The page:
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Facebook Rejects Ad For ‘I Am A Christian’ Movie

 Apparently, asking Facebook users if they are Christian was the offensive message.

Apparently, asking Facebook users if they are Christian was the offensive message.

by Randy Desoto, WESTERN JOURNALISM

Facebook rejected an ad by the producers of the film I Am A Christian because the company says it degrades people.

The film is to be about the life of a Sudanese woman, Meriam Ibrahim, who was sentenced to 100 lashes and death by her government for her refusal to renounce her Christian faith. Ibrahim was pregnant at the time, and her story captured international attention. She gave birth to a baby girl in prison.

The Sudanese high court eventually overturned Ibrahim’s sentence; and she, her husband, and two children took refuge in the U.S. embassy in Sudan. The United States government offered asylum; and after some high-level diplomatic negotiations with the assistance of the Italian government, Ibrahim and her family were allowed to emigrate to the U.S. last summer.

When the producers of the independent film I Am A Christian–slated to star Clueless actor Stacey Dash and Hercules actor Kevin Sorbo–tried to promote a crowdsourcing site for the project on Facebook, they received an opaque message back from the company.

As reported in the Christian Examiner:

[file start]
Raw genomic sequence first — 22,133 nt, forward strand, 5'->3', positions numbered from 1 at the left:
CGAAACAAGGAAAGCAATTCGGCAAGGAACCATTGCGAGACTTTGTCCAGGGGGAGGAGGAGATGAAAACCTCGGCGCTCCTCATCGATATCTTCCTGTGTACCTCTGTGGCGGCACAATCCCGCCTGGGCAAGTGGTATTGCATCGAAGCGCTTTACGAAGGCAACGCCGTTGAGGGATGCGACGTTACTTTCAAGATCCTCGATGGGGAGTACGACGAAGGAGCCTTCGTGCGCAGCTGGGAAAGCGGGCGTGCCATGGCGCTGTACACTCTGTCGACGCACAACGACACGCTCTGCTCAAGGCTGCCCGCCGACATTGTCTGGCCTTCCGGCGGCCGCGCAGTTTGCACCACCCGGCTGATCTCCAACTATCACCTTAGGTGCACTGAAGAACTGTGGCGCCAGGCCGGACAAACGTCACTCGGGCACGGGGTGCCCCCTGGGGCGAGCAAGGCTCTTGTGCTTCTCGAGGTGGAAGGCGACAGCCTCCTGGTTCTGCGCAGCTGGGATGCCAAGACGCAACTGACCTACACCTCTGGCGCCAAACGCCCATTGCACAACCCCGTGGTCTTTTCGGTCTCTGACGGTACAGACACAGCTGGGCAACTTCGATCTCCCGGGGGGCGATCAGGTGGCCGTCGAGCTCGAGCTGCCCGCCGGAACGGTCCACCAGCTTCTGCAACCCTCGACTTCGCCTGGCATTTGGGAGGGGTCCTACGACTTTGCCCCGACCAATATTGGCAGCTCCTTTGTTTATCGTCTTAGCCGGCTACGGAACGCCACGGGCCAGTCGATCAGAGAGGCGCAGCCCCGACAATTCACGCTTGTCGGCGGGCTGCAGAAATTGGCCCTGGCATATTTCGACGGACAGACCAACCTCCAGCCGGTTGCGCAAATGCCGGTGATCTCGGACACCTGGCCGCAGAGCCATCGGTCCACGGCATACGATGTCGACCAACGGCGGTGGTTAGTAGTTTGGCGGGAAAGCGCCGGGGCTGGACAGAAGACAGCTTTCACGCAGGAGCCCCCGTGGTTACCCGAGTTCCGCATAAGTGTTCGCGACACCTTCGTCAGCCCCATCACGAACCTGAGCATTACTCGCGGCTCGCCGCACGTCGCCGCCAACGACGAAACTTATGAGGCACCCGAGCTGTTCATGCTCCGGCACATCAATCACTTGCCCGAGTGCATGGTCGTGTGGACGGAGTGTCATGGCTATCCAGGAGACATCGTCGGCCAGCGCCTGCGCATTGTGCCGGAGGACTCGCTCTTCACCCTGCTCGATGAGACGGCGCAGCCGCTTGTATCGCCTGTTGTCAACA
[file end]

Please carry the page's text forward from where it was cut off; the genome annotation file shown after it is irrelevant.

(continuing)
In a press statement, Brian Harrington, a spokesman for the movie group, claimed Facebook sent a message which said the ad was not approved “because it doesn’t follow Facebook’s Advertising Guidelines for language that is profane, vulgar, threatening or generates high negative feedback.

“Ads can’t use language that insults, harasses or demeans people, or addresses their age, gender, name, race, physical condition or sexual preference,” the message added, according to Harrington.

He said a subsequent exchange with Facebook evinced a response that said the ad did not conform to Facebook’s “language policies.”

“We’ve found that people dislike ads that directly address them or their personal characteristics such as religion.

“Ads should not single out individuals or degrade people. We don’t accept language like ‘Are you fat?’ ‘Wanna join me?’ and the like. Instead, text must present realistic and accurate information in a neutral or positive way and should not have any direct attribution to people.”

The ad the producers wanted to put on Facebook asks:

“Are you a Christian? We challenge you to change your profile picture to this ‘I Am A Christian’ photo for one week! Change your picture now, and challenge your friends to do the same. Stand up and declare Yes, I Am A Christian!!!”

The photo with the ad also included a website link, www.YesIAmAChristian.com, and a message encouraging viewers to “Join the movement.”

 

 

 

Apparently, asking Facebook users if they are Christian was the offensive message.

Meriam Ibrahim does not support the making of the film I Am A Christian because it is being made without her consent.

h/t: Daily Caller

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